Economic theory gives us many reasons to think that school choice programs would address several problems plaguing our nation’s public-school system. This thesis examines one attempt—the Opportunity Scholarship Program (OSP) in Washington, D.C.—to implement that theory to see how the positive predictions of school choice theory play out in practice. The economic case for school choice rests on three related factors: knowledge, incentives, and competition. School choice should facilitate better school–child matches than geographically assigned government-run public schools, as parents can act on their intimate knowledge of their children’s educational needs. School choice should also incentivize parents to be more informed educational consumers and incentivize schools to improve their services in an effort to attract or retain voucher students. These incentives would lead to a more competitive educational marke with improved student performance.
The OSP succeeded in some of these areas but not in others. Evidence from the OSP suggests that at least some students benefited from participating in the program, either by improving their standardized test scores in reading and/or by graduating. There is no evidence that any participants were worse off for having participated in the program. Further, most participants were highly satisfied with their experiences in the program in a wide variety of categories, including safety and school quality. The program was less successful in sparking widespread competition among schools, though some public- and private-school principals did report making changes in the hope of either retaining or attracting OSP students.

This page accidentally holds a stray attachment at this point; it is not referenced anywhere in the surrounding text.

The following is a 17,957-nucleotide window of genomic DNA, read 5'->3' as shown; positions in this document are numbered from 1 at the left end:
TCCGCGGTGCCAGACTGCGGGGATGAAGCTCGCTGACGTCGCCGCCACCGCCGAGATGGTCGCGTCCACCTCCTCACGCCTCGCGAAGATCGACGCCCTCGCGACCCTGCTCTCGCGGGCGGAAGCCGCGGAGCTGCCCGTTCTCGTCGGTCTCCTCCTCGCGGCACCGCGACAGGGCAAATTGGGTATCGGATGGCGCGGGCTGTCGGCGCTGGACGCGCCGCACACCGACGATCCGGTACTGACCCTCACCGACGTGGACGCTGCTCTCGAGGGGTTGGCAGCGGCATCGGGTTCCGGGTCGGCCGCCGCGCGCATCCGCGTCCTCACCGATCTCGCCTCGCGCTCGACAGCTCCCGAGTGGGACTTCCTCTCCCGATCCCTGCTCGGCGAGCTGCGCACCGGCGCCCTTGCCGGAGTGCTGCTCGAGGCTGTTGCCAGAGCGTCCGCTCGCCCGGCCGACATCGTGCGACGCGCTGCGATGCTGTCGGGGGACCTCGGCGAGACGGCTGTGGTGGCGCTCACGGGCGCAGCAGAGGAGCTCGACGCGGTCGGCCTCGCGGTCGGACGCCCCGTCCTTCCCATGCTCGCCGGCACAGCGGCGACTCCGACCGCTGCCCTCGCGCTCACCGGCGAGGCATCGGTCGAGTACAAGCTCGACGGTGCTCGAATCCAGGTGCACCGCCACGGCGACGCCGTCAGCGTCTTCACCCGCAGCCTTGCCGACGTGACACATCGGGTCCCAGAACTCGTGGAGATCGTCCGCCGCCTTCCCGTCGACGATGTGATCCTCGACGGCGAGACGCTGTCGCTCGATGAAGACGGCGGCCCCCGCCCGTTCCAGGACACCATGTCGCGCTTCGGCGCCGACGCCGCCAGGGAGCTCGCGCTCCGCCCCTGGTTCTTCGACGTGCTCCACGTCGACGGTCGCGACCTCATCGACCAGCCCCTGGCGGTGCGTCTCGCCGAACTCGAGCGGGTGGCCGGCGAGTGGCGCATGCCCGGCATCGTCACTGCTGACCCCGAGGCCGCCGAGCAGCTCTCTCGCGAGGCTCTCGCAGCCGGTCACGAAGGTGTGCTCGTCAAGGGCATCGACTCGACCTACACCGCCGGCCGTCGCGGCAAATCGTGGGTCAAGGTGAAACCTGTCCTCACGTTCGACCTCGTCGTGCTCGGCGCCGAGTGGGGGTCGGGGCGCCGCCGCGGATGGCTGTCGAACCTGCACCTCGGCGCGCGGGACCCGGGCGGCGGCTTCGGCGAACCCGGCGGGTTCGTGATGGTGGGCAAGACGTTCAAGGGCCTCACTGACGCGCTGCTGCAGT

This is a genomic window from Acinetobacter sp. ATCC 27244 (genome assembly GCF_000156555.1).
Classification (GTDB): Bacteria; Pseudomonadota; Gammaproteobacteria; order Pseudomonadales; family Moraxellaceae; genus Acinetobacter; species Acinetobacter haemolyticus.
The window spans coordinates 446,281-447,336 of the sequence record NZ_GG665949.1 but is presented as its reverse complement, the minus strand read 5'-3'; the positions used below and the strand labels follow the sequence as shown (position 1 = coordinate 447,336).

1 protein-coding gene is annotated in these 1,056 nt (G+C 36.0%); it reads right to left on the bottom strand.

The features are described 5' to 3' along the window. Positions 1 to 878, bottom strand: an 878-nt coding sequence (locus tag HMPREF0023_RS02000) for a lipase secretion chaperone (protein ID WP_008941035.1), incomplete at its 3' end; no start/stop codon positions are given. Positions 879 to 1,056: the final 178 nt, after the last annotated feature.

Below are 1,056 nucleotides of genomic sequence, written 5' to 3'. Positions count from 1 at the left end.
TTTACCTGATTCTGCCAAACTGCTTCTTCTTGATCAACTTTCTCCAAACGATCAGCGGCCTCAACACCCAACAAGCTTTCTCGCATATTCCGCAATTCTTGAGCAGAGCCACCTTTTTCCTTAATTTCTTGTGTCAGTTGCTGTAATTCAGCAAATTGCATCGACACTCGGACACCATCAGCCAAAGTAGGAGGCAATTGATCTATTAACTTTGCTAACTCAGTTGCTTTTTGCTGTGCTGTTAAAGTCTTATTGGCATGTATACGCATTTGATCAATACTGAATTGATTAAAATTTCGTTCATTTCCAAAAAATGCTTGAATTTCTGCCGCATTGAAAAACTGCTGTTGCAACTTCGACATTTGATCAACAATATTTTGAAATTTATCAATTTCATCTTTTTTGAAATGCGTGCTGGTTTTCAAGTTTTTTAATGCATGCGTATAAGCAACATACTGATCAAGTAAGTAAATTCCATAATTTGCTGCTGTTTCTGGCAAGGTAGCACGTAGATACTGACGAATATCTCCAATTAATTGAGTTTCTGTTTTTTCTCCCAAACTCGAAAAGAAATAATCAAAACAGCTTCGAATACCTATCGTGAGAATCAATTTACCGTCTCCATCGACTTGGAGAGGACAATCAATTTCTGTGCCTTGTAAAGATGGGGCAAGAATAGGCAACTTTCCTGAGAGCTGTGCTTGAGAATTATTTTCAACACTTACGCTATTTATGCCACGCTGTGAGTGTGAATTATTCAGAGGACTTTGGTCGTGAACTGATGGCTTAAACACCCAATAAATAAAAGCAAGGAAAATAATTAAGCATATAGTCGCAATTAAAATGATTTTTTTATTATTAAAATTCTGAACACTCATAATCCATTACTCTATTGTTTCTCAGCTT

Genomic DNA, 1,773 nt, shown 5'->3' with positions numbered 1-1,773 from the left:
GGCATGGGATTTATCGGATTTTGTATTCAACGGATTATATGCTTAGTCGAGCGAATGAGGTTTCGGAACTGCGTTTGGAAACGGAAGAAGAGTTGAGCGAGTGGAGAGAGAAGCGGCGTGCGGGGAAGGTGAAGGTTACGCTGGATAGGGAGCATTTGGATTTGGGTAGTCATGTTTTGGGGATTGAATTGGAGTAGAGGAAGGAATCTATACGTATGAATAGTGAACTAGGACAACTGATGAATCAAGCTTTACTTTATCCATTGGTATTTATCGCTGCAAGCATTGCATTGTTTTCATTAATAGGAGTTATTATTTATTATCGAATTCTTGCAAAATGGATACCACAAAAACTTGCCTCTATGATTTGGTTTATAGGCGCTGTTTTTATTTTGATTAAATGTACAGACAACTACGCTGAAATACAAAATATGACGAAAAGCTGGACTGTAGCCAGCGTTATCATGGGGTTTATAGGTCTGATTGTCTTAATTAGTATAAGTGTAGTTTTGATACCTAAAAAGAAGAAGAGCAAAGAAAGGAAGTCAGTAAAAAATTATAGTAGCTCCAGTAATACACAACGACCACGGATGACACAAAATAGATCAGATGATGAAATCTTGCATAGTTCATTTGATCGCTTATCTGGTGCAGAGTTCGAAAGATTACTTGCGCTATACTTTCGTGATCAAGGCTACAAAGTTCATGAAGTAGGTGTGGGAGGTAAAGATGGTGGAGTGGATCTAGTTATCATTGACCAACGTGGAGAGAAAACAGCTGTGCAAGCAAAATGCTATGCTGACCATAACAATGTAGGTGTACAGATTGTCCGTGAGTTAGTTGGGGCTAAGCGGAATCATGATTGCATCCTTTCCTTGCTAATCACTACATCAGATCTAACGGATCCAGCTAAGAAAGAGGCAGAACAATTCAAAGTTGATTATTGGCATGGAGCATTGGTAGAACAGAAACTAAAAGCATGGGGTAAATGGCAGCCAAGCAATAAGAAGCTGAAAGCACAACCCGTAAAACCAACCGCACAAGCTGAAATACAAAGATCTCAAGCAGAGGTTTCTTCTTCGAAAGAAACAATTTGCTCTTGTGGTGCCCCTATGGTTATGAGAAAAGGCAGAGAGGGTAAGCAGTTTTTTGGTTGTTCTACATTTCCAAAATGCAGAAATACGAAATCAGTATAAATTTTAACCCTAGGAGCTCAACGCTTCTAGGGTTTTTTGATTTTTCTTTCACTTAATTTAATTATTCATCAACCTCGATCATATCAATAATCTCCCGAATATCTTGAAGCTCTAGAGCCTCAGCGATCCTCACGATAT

The OSP’s features and institutional constraints were key in shaping these outcomes. The wide range of options available to OSP students increased the possibility of finding good school–child matches, though matches were harder to achieve at the high-school level, where there were fewer options. Also key to finding good school–child matches was the wide range of information available to parents, from formal guides to personal connections. Evidence suggests that parents acted as informed consumers, examining substantive school qualities over superficial attributes, when choosing a school. They also improved as educational consumers over time, as school choice provided the incentive for them to become more involved in the educational process. A deciding factor in the OSP’s inability to effect system-wide change in D.C. schools was likely the program’s funding structure, which did not financially punish public schools that lost students to the OSP. If policy makers wish to improve the performance of school choice programs in the future, they should more carefully consider the financial incentives that schools face.